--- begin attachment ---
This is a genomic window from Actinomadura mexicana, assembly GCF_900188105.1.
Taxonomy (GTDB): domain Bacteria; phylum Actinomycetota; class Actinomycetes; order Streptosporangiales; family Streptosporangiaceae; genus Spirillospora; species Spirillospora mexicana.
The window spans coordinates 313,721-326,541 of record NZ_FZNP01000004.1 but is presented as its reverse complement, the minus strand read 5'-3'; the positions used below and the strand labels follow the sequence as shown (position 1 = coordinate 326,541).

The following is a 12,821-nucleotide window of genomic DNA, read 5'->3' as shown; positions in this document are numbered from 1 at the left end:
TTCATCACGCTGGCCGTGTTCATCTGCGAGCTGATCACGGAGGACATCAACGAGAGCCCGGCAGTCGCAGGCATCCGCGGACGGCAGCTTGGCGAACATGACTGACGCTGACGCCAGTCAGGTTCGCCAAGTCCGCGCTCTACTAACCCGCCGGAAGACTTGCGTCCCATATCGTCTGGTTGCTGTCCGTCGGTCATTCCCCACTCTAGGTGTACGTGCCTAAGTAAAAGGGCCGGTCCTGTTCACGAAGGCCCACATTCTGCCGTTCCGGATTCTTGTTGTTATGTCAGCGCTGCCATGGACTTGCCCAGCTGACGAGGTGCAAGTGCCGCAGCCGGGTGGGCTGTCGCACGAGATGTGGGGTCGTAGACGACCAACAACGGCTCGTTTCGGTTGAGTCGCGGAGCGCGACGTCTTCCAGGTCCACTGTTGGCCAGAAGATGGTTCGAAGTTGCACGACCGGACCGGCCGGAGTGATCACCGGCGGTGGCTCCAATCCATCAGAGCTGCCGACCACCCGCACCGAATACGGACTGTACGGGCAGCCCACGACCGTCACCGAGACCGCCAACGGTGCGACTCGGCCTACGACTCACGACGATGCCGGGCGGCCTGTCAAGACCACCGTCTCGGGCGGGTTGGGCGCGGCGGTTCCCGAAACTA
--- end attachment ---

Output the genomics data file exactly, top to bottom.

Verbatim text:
This is a genomic window from Actinomadura mexicana, assembly GCF_900188105.1.
Taxonomy (GTDB): domain Bacteria; phylum Actinomycetota; class Actinomycetes; order Streptosporangiales; family Streptosporangiaceae; genus Spirillospora; species Spirillospora mexicana.
The window spans coordinates 313,721-326,541 of record NZ_FZNP01000004.1 but is presented as its reverse complement, the minus strand read 5'-3'; the positions used below and the strand labels follow the sequence as shown (position 1 = coordinate 326,541).

The following is a 12,821-nucleotide window of genomic DNA, read 5'->3' as shown; positions in this document are numbered from 1 at the left end:
TTCATCACGCTGGCCGTGTTCATCTGCGAGCTGATCACGGAGGACATCAACGAGAGCCCGGCAGTCGCAGGCATCCGCGGACGGCAGCTTGGCGAACATGACTGACGCTGACGCCAGTCAGGTTCGCCAAGTCCGCGCTCTACTAACCCGCCGGAAGACTTGCGTCCCATATCGTCTGGTTGCTGTCCGTCGGTCATTCCCCACTCTAGGTGTACGTGCCTAAGTAAAAGGGCCGGTCCTGTTCACGAAGGCCCACATTCTGCCGTTCCGGATTCTTGTTGTTATGTCAGCGCTGCCATGGACTTGCCCAGCTGACGAGGTGCAAGTGCCGCAGCCGGGTGGGCTGTCGCACGAGATGTGGGGTCGTAGACGACCAACAACGGCTCGTTTCGGTTGAGTCGCGGAGCGCGACGTCTTCCAGGTCCACTGTTGGCCAGAAGATGGTTCGAAGTTGCACGACCGGACCGGCCGGAGTGATCACCGGCGGTGGCTCCAATCCATCAGAGCTGCCGACCACCCGCACCGAATACGGACTGTACGGGCAGCCCACGACCGTCACCGAGACCGCCAACGGTGCGACTCGGCCTACGACTCACGACGATGCCGGGCGGCCTGTCAAGACCACCGTCTCGGGCGGGTTGGGCGCGGCGGTTCCCGAAACTA